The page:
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Energy Minister talks up renewables, proposes closer BRICS cooperation

Jun 28 2018 22:30
Jan Cronje

Minister of Energy Jeff Radebe proposed closer cooperation between BRICS countries on energy when he opened the third BRICS meeting of Energy Ministers in Johannesburg on Thursday. 

"In light of the reality that the global energy transition impacts directly on our own respective plans and policies, it is an opportune time to consider extending BRICS cooperation on energy beyond energy savings and energy efficiency," said Radebe, according to his prepared remarks. 

Radebe noted that BRICS countries – Brazil, Russia, India, China and South Africa – had already agreed to increase cooperation, particularly in the filed of clean energy.  

The cooperation agreement is included in the 'Strategy For BRICS Economic Partnership', a document adopted at the 2015 Leaders' Summit.

It promises that BRICS countries will work together to "promote efficient and environmentally friendly use of fossil fuels in the BRICS countries", which includes cooperation in exploration and development of technologies aimed at hard-to-recover resources extraction.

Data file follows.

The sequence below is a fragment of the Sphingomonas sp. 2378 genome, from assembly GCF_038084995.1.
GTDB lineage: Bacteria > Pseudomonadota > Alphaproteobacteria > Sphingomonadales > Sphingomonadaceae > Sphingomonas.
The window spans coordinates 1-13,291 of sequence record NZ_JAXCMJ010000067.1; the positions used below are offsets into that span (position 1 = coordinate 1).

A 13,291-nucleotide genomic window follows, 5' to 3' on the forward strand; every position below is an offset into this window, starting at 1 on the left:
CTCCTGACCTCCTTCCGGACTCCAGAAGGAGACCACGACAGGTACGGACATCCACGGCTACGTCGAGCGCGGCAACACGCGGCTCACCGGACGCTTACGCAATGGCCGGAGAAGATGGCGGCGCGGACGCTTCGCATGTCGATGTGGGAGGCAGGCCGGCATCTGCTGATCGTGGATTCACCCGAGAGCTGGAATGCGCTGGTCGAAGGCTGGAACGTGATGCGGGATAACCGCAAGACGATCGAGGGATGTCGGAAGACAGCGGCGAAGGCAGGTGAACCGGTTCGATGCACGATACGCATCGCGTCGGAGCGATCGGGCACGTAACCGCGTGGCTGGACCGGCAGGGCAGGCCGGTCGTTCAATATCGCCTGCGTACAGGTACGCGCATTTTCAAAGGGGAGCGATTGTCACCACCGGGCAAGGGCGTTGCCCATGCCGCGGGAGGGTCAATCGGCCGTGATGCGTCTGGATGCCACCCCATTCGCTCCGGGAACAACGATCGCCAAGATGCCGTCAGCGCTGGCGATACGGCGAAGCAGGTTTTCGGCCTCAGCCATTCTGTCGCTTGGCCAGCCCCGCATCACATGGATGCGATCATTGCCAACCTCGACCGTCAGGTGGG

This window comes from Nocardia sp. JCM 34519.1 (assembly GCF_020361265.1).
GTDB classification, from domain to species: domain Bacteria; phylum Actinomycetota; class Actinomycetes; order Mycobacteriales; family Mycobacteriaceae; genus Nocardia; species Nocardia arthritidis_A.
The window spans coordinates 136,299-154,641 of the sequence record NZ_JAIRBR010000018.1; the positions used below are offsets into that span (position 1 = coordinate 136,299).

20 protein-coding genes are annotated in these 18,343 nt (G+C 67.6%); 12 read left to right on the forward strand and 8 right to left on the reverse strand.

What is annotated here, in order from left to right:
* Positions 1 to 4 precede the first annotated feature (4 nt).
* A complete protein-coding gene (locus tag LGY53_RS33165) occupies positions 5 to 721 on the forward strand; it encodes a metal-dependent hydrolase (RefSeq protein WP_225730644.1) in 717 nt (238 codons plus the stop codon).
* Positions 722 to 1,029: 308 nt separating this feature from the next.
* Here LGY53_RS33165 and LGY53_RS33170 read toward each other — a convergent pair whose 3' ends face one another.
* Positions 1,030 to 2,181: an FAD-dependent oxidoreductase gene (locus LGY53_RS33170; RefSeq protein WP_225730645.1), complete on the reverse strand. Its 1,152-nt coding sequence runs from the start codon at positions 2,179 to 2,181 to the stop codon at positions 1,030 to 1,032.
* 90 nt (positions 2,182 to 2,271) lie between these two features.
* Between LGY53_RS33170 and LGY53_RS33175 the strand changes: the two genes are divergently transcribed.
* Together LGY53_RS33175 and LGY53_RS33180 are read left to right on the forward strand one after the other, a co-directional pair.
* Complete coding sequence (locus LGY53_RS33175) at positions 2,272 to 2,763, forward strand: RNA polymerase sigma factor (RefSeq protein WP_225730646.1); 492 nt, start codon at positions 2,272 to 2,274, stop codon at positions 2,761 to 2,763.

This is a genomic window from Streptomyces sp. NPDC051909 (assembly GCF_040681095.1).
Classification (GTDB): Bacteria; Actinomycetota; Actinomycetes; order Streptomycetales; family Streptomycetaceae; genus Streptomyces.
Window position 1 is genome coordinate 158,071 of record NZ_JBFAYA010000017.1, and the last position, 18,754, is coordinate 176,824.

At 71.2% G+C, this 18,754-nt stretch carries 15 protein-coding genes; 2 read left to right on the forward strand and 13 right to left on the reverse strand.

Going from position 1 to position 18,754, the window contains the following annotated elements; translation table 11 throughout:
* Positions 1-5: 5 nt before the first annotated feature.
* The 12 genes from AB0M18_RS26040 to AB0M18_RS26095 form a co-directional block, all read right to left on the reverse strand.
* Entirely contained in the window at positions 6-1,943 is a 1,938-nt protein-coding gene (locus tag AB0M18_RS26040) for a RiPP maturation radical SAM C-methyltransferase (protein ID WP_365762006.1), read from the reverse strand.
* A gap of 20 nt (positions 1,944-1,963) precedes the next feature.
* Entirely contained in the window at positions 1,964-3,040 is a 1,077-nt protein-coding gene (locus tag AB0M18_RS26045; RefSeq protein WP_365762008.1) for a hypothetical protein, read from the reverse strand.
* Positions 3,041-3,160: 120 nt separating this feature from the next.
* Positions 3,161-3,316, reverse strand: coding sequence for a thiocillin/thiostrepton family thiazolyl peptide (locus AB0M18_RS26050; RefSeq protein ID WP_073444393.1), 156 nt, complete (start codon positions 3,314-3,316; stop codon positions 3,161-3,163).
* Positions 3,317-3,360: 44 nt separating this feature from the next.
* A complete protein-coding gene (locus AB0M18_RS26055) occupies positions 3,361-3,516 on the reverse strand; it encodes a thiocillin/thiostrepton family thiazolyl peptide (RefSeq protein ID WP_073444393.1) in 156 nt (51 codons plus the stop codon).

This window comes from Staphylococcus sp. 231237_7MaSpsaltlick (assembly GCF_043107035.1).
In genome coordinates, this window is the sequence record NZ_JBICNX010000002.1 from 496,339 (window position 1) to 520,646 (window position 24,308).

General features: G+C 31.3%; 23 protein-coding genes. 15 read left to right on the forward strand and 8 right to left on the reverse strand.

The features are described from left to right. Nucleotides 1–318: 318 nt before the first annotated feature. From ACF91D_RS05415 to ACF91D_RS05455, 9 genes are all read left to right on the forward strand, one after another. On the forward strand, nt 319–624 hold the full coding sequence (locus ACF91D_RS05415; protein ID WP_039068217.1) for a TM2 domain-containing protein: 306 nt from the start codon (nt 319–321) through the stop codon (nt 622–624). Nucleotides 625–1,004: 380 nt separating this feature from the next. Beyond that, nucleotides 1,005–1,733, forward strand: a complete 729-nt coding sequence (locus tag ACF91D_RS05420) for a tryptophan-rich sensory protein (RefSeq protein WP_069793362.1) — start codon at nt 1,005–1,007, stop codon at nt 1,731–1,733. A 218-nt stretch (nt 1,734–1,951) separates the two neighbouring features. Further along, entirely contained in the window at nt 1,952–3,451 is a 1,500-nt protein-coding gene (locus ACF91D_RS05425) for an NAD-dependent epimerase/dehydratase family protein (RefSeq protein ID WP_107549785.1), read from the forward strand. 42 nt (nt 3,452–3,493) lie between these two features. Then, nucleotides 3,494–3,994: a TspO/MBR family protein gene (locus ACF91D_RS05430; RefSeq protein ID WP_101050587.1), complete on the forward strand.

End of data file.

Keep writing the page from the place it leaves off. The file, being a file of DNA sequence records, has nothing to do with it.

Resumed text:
The countries also agreed to increase cooperation in the joint development and sharing of energy efficient and cleaner energy technologies. 

On Thursday Radebe said that inter-BRICS energy collaboration should be expanded to include things like renewable energy, energy storage, electric vehicles and natural gas. 

He also proposed that a committee be established to advance BRICS mutual energy activities, and the countries pursue closer cooperation via already-established channels such as the BRICS Business Council and the New Development Bank.

"This will also require collective action with a view to improving alignment between BRICS national energy focal points and relevant multilateral fora supportive of the global energy transition and increased energy security," he said. 

While Radebe was addressing the summit, power utility Eskom and unions were stuck in another day of wage negotiations. 

The cash-strapped power utility originally proposed a wage freeze for its employees, citing strained finances. After employees threatened to strike, this was changed to a 4.7% increase, and then a 5% increase. These were in turn rejected by employees

Some unions have also criticised state plans to include more renewable energy in SA's energy mix - something which Radede played up on Thursday - arguing it would waste money and lead to fewer jobs in the coal mining industry. 

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